South Dakota has a special set of laws that relate to keeping wild deer. The deer can be used to breed with free-roaming wild elk, sheep, and goats as long as the animals are kept east of the Missouri River. Acceptable deer species that can be used to enhance current free-roaming stock include red deer, sika deer, Sambar, Pere David’s deer, and axis deer.
A deer can be kept as a pet in Idaho as long as special permitting is obtained. Florida, Kansas, Michigan, Minnesota, Mississippi, Missouri, New Jersey, North Dakota, Oregon, and Wisconsin also require special permits to keep deer as pets. In Wisconsin, only white-tailed deer are eligible to be kept with a permit.
Why Are Deer Mostly Illegal?
One of the main reasons pet deer are illegal is that they are extremely dangerous animals. Male deer can get a boost of testosterone during the breeding season. The additional testosterone can make the deer extremely unpredictable and territorial. They are large and powerful animals and can quickly injure or even kill a person.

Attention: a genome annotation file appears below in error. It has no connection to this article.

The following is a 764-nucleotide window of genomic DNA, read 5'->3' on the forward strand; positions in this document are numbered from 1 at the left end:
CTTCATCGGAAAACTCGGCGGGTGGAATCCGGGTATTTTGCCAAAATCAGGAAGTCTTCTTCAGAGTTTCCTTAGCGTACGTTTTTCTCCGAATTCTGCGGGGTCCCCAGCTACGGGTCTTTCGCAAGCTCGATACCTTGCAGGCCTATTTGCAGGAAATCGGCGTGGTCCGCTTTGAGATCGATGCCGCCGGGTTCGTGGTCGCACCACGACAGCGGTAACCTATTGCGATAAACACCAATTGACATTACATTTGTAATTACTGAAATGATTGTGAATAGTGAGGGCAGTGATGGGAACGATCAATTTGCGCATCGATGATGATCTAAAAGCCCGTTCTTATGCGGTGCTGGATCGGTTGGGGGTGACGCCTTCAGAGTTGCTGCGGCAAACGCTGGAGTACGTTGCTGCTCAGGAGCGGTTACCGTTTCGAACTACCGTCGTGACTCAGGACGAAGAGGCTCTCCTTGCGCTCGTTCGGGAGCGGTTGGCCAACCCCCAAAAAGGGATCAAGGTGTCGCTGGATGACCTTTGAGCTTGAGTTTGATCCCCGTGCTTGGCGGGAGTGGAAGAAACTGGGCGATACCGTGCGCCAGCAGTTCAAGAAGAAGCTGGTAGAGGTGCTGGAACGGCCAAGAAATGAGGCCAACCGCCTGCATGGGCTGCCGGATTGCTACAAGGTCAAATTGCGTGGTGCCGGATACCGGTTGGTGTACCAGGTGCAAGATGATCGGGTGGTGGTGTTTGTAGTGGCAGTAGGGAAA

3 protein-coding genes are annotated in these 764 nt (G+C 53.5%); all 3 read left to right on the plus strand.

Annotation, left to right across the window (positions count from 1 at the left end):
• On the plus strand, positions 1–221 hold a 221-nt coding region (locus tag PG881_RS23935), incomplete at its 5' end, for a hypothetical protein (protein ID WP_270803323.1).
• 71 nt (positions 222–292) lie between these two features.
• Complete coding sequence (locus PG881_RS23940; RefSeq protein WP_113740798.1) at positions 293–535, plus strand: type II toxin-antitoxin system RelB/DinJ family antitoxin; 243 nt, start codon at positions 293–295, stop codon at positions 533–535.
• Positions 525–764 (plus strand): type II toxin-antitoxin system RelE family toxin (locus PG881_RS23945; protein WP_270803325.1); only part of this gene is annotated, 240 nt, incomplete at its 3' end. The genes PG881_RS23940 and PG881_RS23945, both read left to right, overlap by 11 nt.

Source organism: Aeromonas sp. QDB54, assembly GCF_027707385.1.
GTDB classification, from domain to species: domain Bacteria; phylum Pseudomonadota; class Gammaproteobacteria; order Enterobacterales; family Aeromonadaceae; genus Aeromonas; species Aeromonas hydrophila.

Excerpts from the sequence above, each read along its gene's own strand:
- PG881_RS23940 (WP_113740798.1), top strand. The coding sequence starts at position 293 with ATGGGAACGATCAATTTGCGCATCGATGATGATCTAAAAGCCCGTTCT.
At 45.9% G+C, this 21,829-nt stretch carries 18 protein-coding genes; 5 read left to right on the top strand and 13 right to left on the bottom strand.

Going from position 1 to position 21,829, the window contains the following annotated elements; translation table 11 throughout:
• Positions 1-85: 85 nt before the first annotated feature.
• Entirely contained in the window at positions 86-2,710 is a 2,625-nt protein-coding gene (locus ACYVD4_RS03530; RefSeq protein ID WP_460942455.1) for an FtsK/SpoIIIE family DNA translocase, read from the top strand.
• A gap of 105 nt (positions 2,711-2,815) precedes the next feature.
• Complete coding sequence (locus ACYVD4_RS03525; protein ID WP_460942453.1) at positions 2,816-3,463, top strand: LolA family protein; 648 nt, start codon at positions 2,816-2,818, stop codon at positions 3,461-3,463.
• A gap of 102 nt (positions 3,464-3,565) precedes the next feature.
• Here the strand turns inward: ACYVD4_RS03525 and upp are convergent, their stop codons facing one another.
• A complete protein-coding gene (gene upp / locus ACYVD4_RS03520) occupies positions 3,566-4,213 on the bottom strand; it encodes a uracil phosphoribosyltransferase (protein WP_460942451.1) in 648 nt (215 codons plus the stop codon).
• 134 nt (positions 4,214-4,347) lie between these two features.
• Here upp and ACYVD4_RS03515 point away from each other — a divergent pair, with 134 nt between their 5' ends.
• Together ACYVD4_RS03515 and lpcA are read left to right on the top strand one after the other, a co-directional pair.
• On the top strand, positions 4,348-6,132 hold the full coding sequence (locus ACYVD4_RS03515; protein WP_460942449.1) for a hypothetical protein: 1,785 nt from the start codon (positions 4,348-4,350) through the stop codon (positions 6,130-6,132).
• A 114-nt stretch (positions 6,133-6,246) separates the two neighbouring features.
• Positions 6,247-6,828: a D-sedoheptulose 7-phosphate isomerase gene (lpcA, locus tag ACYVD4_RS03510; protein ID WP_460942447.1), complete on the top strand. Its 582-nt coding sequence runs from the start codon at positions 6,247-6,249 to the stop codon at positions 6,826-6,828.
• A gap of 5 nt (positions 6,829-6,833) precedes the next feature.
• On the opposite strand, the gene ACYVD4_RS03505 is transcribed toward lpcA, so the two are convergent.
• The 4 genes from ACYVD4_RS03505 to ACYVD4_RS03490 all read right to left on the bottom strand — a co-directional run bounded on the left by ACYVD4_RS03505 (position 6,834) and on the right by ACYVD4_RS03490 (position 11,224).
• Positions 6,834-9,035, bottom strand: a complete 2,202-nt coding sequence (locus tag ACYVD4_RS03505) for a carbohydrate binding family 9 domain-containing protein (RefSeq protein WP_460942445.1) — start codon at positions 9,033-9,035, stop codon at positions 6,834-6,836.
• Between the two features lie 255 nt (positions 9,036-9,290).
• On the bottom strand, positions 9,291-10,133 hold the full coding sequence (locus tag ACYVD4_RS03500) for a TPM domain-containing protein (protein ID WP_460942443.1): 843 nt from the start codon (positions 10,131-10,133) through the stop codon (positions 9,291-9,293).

Deer are also not able to be domesticated. They can be incredibly moody and erratic, making them even more unpredictable. They can jump high, escape enclosures, and be nervous, potentially dying of stress. Plus, deer are not easily harnessed or saddled, so there is no actual use to keep deer as domesticated animals.
What Do I Do If I Find an Abandoned Deer?
As tempting as it may be to take the baby deer home, you should leave the deer be. If you happen to come across a baby deer that appears to be abandoned in the forest, the best thing you can do is to leave the fawn alone. Baby deer don’t yet smell, so often, predators don’t know they’re there. The baby deer have excellent camouflage, so a baby left alone is usually very safe. Chances are, the mother deer has simply stepped away from her baby so that she can eat. Never try to touch or handle the baby deer because this could risk transferring your scent and germs to the fawn.